When the car comes, the sky is gray, all the leaves have fallen, and a dusting of snow covers the sleeping earth. She waits by the side of the road with the old man and the two boys and the man and the face-painted girl—how she loathes them all! But the woman with the polka dot dress doesn’t come here anymore.

The silver-gray car swings around the bend, the same color as the murky sky. The car slows, and Kate thinks, At last, they’ve come for me!

The car slows and slows, and Kate peers inside, at the woman driver and her familiar face, a dreadfully beautiful face, a face once glimpsed through a basement window and never forgotten, a face happy and content. And Kate peers at the man beside her, a man still handsome, but not so young anymore. And in the backseat, a teenage girl, fourteen or fifteen, her face aglow from some device in her hand.

Such a graceful, beautiful face.

The man frowns as he glances at the rotted-out post, but the woman fixes her eyes upon the road. And the girl in the back, she just stares at the glowing object in her hand. And as the car sweeps past, slowly, slowly, until it vanishes around the bend, the rumble of its engine fades into the sound of the wind.

My God, Kate thinks. How long have I been here, waiting beside the road?

The wind gusts and dies, and she remembers.

She remembers speeding away from that cursed house with its basement window, her car skidding on rain-slicked roads. She remembers stopping to buy cigarettes, even though she hasn’t smoked since college, and a bottle of vodka, even though she rarely drinks. And she swallows burning mouthfuls and smokes until she could puke, but the pain lingers. She finds a rock station on the radio and turns the volume up, then just drives and drives, until she finds herself on some dark road far from home, until she knows she’s way too drunk to be driving, and she really should be getting home to Steph.

She sees the sign, but doesn’t read it, and she takes the bend too fast, skidding, and doesn’t see the car in the opposite lane until the headlights blind her. She slams on the breaks, but it won’t help, not now, not ever. And the sound of tires screeching, of metal bending. And the glimpse, through the impossibly slow cracking of the window, inch by inch, hair by hair, through the most beautifully horrific cobweb, of the occupants of the other car: a man, his mouth open wide, and a girl with a painted face, holding a balloon animal butterfly in her hand.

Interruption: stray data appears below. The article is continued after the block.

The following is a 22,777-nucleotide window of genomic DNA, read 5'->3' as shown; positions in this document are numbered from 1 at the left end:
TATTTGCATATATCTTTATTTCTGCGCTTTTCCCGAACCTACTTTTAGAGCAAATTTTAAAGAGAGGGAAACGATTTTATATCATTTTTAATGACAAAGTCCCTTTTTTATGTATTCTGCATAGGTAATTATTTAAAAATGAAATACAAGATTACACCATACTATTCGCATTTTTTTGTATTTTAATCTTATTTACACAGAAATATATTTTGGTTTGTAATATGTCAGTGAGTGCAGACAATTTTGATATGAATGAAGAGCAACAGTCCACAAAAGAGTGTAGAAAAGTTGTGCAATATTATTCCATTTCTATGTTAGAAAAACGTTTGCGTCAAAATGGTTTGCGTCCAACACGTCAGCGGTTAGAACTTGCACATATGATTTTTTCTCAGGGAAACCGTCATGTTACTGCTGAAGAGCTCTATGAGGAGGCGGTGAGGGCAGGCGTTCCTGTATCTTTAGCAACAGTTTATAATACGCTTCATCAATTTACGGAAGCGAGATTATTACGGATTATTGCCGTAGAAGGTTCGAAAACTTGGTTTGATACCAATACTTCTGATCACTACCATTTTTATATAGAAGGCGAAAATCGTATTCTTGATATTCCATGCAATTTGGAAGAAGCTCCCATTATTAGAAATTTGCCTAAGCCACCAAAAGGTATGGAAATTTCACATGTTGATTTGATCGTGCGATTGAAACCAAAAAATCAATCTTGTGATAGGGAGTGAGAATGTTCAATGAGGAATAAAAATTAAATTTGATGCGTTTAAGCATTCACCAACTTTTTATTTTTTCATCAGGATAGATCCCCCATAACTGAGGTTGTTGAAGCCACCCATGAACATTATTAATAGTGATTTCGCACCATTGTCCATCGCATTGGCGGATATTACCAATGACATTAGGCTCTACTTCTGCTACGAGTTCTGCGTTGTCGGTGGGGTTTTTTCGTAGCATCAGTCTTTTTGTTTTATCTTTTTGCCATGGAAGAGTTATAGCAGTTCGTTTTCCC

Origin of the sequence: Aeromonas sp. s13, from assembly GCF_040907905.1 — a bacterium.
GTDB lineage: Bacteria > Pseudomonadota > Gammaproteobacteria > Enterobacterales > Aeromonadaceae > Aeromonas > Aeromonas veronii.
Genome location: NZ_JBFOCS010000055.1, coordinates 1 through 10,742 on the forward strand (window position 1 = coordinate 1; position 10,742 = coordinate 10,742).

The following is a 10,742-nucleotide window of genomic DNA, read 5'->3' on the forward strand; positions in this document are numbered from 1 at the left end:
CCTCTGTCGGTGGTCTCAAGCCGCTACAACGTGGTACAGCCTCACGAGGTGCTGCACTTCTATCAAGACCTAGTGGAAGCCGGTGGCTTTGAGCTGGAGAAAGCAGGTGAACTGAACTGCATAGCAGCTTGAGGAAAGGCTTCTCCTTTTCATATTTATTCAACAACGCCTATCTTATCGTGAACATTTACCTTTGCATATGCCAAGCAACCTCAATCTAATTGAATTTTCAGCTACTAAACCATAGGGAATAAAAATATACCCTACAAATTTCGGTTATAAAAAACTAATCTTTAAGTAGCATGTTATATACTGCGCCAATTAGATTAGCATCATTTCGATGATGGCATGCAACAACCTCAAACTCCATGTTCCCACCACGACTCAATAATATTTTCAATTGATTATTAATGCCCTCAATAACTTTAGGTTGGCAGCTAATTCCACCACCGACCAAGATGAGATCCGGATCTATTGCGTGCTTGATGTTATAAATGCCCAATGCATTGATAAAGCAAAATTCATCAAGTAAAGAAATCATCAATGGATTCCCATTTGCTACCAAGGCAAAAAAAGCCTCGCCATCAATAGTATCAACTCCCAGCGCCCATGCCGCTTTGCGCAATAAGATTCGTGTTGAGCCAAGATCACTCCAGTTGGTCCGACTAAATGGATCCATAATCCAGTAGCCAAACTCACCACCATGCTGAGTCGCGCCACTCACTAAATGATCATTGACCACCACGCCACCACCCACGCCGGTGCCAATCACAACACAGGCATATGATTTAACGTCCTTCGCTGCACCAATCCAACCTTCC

And there is smoke and there is fire and there is pain and there is darkness.

Kate remembers all of this as she stands beside the road in the dull gray light, as she looks to where the car has gone, where her once husband and daughter drove off with someone else.

The man and the face-painted girl burn brighter than they ever have. The whole forest glows with their blaze of light. The Neverman stands beside Kate, reeking of burning oil, his hand outstretched in a gesture of welcome.

But she turns away from them all.

• • • •

She huddles in the hollow of a dead tree as icy rains splatter against the stones. She watches the occasional deer forage for winter scraps before scampering off. She wanders the road, seeking cracks in the pavement, places where the forest has taken over. Cars seldom come down this road. Maybe there is a new highway, a better one. Or maybe people just don’t like to come this way anymore.

Sometimes, when the days are short, she imagines who might be in the cars if they still came. Maybe a young couple in love, singing some pop song as they whoosh by. Or maybe an old man, missing his dead wife dearly, crying as he remembers the first day they met. Or maybe a teenaged boy, heart pumping in his father’s sports car, going too fast, way too fast for this curvy road.

Bust mostly she imagines herself in the car, driving. She is always driving. Beside her sits Alek, as young and as handsome as ever. And in the back seat sits Stephanie, a young woman now, always busy on her glowing phone. Alek makes a corny joke, and Kate laughs, and Steph groans. And they all drive down this quiet road together. And Kate feels full and happy, because there is nothing else she needs in life but this.

She gazes in the rearview mirror at Steph, marveling at how much her daughter has grown, what a beautiful woman she has become. And above her head, through the rear windshield, way, way off in the distance, a pitchfork of horns poke out from the trees, shrinking but never really vanishing, no matter how far Kate drives, no matter how hard she tries to forget who’s waiting for her there. She is just a lucky bubble, floating off into the rain, and she will drive for as long as and as far as she can.

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Matthew Kressel

Matthew Kressel

Matthew Kressel is a multiple Nebula Award and World Fantasy Award finalist. His first novel, King of Shards, was hailed as, “Majestic, resonant, reality-twisting madness,” by NPR Books. His short fiction has or will soon appear in Clarkesworld, Lightspeed,, Nightmare, Apex Magazine, Beneath Ceaseless Skies, Interzone, Electric Velocipede, and the anthologies Mad Hatters and March Hares, Cyber World, Naked City, After, and The People of the Book, as well as many other places. His work has been translated into Czech, Polish, French, Russian, Chinese, and Romanian. From 2003 to 2010 he ran Senses Five Press, which published Sybil’s Garage, an acclaimed speculative fiction magazine, and Paper Cities, which went on to win the World Fantasy Award in 2009. His is currently the co-host of the Fantastic Fiction at KGB reading series in Manhattan alongside Ellen Datlow, and he is a long-time member of the Altered Fluid writers group. By trade, he is a full-stack software developer, and he developed the Moksha submission system, which is in use by many of the largest SF markets today. You can find him at online at, where he blogs about writing, technology, environmentalism and more. Or you can find him on Twitter @mattkressel.